Creating simplicity and value through bundled benefits
If you already bundle services like internet and cable, you’re familiar with the benefits: a simpler experience and usually some cost savings.
The same advantages may be available when you combine medical, behavioral, pharmacy and specialty benefits with one insurer. Connecting the coverage may create a more streamlined experience for employees and potentially lower costs for an employer.
A simpler experience
No one enjoys navigating multiple sites or sifting through ID cards when they need to access care. With bundled benefits, employees can work with a single support team who may be able to see the employee’s full care journey, which may help in:
- Addressing gaps in care
- Revealing health issues sooner
- Deciding where to go for services
- Managing chronic conditions and specialty medications
Bundled benefits that create a simpler experience may, in turn, increase an employee’s use of services and understanding of their benefits — what health care analysts refer to as engagement with the plan.
Why is engagement important? The more engaged the employee, the healthier and more productive they may be at work. Data shows engaged employees with combined medical and behavioral benefits have 26% reduced absenteeism and 36% fewer instances of coming to work sick and, as a result, being less productive — sometimes referred to as presenteeism.1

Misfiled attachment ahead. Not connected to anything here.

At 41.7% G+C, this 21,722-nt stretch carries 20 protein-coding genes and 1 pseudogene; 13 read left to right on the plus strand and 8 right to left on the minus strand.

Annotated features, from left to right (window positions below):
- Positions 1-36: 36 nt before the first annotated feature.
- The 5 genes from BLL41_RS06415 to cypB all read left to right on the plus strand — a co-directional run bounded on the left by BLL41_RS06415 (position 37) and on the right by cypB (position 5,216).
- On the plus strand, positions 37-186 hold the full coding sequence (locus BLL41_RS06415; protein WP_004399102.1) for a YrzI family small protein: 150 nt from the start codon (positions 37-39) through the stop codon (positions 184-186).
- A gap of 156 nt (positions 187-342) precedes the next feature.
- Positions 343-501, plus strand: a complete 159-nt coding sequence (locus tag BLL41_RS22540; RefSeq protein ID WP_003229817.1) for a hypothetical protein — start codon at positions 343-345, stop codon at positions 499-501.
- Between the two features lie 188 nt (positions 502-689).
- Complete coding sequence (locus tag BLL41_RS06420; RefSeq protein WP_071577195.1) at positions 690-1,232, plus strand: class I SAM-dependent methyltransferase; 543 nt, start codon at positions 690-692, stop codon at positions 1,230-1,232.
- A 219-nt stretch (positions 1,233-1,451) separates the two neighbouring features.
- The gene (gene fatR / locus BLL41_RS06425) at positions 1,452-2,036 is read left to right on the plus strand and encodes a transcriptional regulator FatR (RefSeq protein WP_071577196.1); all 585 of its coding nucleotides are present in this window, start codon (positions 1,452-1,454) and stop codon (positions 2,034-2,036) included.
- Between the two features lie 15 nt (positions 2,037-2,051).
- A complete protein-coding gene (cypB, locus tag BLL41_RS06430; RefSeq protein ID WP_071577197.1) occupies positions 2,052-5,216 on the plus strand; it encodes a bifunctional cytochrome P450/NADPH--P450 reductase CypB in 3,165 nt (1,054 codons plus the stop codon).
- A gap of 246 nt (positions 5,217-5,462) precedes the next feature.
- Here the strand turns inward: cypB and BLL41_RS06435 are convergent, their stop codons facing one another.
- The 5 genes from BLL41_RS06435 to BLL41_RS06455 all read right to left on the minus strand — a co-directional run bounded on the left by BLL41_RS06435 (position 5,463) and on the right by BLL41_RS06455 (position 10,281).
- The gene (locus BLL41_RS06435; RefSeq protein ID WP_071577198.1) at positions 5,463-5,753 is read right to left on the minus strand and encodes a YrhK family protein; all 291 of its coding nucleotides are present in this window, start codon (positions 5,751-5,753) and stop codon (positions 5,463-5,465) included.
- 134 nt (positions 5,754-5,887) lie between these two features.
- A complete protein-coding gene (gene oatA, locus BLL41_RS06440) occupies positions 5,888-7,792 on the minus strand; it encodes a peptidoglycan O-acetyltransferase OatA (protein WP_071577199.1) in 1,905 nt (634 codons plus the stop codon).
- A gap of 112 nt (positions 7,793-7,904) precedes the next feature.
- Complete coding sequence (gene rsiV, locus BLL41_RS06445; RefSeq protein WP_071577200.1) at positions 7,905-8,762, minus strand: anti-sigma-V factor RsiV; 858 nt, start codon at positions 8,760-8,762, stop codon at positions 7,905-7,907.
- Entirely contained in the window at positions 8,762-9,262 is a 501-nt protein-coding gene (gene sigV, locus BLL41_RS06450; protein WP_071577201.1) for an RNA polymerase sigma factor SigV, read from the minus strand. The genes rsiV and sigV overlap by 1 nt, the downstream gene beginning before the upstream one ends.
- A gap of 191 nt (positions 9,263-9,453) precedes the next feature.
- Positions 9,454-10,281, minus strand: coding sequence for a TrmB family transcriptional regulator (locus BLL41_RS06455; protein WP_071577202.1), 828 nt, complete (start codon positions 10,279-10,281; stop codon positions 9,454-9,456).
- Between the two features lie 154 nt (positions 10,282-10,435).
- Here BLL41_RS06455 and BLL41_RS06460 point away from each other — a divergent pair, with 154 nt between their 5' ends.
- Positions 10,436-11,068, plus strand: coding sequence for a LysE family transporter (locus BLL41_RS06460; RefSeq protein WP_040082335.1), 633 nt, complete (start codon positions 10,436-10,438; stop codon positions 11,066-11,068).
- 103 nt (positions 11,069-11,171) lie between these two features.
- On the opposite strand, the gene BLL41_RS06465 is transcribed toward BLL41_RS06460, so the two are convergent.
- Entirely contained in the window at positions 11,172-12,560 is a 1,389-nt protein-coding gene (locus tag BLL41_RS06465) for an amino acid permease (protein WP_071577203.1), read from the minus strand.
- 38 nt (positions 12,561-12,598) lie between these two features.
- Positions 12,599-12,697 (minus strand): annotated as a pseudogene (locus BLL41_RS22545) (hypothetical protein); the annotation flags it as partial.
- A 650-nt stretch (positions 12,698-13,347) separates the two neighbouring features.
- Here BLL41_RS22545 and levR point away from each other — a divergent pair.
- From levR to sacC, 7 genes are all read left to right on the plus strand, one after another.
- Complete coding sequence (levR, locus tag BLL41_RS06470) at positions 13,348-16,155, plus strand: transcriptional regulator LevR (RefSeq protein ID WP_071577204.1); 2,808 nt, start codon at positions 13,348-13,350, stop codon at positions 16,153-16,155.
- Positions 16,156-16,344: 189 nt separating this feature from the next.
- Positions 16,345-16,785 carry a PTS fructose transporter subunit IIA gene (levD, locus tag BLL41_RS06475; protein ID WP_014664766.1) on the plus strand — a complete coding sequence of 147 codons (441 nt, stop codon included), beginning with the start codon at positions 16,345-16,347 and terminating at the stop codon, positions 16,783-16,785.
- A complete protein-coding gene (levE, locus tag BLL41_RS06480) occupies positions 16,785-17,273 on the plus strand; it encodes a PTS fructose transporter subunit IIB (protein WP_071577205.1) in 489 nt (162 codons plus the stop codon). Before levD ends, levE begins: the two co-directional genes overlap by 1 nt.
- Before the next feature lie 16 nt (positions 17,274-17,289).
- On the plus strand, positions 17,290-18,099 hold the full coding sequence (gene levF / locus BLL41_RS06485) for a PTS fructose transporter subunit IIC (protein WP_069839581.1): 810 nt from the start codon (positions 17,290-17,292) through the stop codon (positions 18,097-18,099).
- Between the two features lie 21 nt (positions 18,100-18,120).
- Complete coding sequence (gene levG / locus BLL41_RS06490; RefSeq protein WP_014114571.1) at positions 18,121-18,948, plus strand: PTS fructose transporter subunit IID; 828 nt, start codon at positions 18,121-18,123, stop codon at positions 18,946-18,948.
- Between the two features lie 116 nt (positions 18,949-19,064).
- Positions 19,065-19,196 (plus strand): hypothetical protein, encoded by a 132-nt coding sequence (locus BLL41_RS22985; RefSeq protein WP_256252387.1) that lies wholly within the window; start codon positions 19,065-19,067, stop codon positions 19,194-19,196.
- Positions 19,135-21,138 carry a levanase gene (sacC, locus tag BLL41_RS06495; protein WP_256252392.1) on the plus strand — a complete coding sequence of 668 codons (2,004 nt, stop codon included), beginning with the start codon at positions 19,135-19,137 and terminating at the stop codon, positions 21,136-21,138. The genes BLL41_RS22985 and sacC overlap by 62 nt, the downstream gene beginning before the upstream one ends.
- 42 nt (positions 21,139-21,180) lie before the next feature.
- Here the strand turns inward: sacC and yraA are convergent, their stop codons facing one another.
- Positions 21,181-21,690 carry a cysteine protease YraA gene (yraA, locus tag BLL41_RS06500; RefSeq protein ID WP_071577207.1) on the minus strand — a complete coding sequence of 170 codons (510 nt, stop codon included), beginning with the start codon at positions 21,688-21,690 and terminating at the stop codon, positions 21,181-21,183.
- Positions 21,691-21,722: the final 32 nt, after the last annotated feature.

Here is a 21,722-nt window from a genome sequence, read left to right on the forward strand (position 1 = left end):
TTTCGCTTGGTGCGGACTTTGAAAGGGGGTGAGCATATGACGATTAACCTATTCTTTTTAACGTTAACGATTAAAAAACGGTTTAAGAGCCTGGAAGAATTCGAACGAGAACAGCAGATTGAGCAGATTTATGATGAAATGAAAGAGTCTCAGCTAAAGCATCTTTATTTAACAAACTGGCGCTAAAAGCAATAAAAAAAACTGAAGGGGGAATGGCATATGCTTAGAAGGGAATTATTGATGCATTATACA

Using data to understand health
Bundling benefits with one insurer can also put data on a common platform, which can offer employers a richer understanding of their employees’ overall health status as well as new insights into how well the health plan is performing, both in terms of supporting employees’ needs and managing health care costs.
For example, employers who bundle UnitedHealthcare benefits can use the Health Plan Manager tool to examine the general health of their employee population as well as other performance indicators. The software offers a comprehensive look at health data, which may help reveal where interventions with specific employees or overall plan design changes may improve health and, as a result, increase value.
One example is the support that can be offered to employees who experience both medical and behavioral conditions — what doctors refer to as comorbidity. In an average group of employees, 14% have medical and behavioral comorbidities, which research has found results in a total cost of care that is two times higher than other employees.2
If left untreated, behavioral conditions may make managing medical conditions more difficult. For example, an employee with depression may struggle to stay on track with the treatment plan their doctor recommended to manage their type 2 diabetes due to symptoms such as fatigue and lack of motivation.
Integrating behavioral and medical services may help reveal these sorts of issues sooner, allowing for earlier interventions that data shows may help to bring down costs. In one analysis, employers who used an integrated approach saw more than $1,000 in medical savings for employees identified as high-risk after adopting a collaborative medical and behavioral care model.3
Similar advantages may be realized by bundling other benefits, including better identification of chronic conditions when an employee has integrated vision benefits, and lower emergency room costs for employers who integrate pharmacy benefits.
With so many employers looking for ways to increase the value of their health benefits while creating a better experience for their employees, integrating benefits may be a strategy worth considering.
Learn more about integrated benefits.